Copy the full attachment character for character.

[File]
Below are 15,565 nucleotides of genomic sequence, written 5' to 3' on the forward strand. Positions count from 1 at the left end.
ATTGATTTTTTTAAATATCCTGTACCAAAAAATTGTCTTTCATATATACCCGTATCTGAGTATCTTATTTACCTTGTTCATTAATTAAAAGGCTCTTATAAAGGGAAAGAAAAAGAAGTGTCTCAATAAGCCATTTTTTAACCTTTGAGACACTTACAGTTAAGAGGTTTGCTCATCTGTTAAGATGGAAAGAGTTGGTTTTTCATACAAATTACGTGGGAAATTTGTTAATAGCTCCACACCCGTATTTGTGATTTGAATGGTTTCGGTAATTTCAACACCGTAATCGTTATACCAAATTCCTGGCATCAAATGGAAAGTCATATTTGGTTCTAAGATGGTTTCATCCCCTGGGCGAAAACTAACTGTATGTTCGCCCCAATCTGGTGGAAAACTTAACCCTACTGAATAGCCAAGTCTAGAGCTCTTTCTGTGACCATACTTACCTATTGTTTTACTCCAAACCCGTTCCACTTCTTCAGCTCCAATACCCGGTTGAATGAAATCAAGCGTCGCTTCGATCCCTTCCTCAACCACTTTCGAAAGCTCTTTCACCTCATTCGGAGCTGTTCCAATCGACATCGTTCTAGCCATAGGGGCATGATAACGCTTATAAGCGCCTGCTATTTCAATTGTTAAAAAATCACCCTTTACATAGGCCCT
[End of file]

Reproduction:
Below are 15,565 nucleotides of genomic sequence, written 5' to 3' on the forward strand. Positions count from 1 at the left end.
ATTGATTTTTTTAAATATCCTGTACCAAAAAATTGTCTTTCATATATACCCGTATCTGAGTATCTTATTTACCTTGTTCATTAATTAAAAGGCTCTTATAAAGGGAAAGAAAAAGAAGTGTCTCAATAAGCCATTTTTTAACCTTTGAGACACTTACAGTTAAGAGGTTTGCTCATCTGTTAAGATGGAAAGAGTTGGTTTTTCATACAAATTACGTGGGAAATTTGTTAATAGCTCCACACCCGTATTTGTGATTTGAATGGTTTCGGTAATTTCAACACCGTAATCGTTATACCAAATTCCTGGCATCAAATGGAAAGTCATATTTGGTTCTAAGATGGTTTCATCCCCTGGGCGAAAACTAACTGTATGTTCGCCCCAATCTGGTGGAAAACTTAACCCTACTGAATAGCCAAGTCTAGAGCTCTTTCTGTGACCATACTTACCTATTGTTTTACTCCAAACCCGTTCCACTTCTTCAGCTCCAATACCCGGTTGAATGAAATCAAGCGTCGCTTCGATCCCTTCCTCAACCACTTTCGAAAGCTCTTTCACCTCATTCGGAGCTGTTCCAATCGACATCGTTCTAGCCATAGGGGCATGATAACGCTTATAAGCGCCTGCTATTTCAATTGTTAAAAAATCACCCTTTACATAGGCCCT